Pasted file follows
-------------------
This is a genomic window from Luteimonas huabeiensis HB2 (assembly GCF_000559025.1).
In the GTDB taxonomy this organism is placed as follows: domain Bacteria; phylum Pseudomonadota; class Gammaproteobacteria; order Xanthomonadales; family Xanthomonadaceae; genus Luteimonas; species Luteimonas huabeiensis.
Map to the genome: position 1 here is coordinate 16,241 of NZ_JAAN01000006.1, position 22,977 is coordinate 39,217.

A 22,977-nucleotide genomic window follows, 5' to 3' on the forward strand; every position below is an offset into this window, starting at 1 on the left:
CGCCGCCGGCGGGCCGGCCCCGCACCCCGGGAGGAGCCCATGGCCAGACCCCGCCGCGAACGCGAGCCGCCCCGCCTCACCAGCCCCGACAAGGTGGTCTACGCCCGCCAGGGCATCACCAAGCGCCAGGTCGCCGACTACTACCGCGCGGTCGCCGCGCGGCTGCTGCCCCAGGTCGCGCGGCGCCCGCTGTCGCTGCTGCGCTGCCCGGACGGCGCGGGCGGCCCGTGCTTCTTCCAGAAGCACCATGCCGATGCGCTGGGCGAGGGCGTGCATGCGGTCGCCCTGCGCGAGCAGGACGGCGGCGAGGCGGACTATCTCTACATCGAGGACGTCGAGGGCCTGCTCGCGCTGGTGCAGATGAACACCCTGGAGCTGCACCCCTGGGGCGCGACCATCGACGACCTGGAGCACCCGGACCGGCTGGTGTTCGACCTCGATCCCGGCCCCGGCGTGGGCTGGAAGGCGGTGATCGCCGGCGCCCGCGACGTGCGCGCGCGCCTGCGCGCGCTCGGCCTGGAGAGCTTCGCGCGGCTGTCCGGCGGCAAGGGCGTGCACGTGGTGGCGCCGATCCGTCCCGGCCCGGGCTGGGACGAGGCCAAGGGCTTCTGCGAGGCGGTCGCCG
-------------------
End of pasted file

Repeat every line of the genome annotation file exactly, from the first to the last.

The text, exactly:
This is a genomic window from Luteimonas huabeiensis HB2 (assembly GCF_000559025.1).
In the GTDB taxonomy this organism is placed as follows: domain Bacteria; phylum Pseudomonadota; class Gammaproteobacteria; order Xanthomonadales; family Xanthomonadaceae; genus Luteimonas; species Luteimonas huabeiensis.
Map to the genome: position 1 here is coordinate 16,241 of NZ_JAAN01000006.1, position 22,977 is coordinate 39,217.

A 22,977-nucleotide genomic window follows, 5' to 3' on the forward strand; every position below is an offset into this window, starting at 1 on the left:
CGCCGCCGGCGGGCCGGCCCCGCACCCCGGGAGGAGCCCATGGCCAGACCCCGCCGCGAACGCGAGCCGCCCCGCCTCACCAGCCCCGACAAGGTGGTCTACGCCCGCCAGGGCATCACCAAGCGCCAGGTCGCCGACTACTACCGCGCGGTCGCCGCGCGGCTGCTGCCCCAGGTCGCGCGGCGCCCGCTGTCGCTGCTGCGCTGCCCGGACGGCGCGGGCGGCCCGTGCTTCTTCCAGAAGCACCATGCCGATGCGCTGGGCGAGGGCGTGCATGCGGTCGCCCTGCGCGAGCAGGACGGCGGCGAGGCGGACTATCTCTACATCGAGGACGTCGAGGGCCTGCTCGCGCTGGTGCAGATGAACACCCTGGAGCTGCACCCCTGGGGCGCGACCATCGACGACCTGGAGCACCCGGACCGGCTGGTGTTCGACCTCGATCCCGGCCCCGGCGTGGGCTGGAAGGCGGTGATCGCCGGCGCCCGCGACGTGCGCGCGCGCCTGCGCGCGCTCGGCCTGGAGAGCTTCGCGCGGCTGTCCGGCGGCAAGGGCGTGCACGTGGTGGCGCCGATCCGTCCCGGCCCGGGCTGGGACGAGGCCAAGGGCTTCTGCGAGGCGGTCGCCG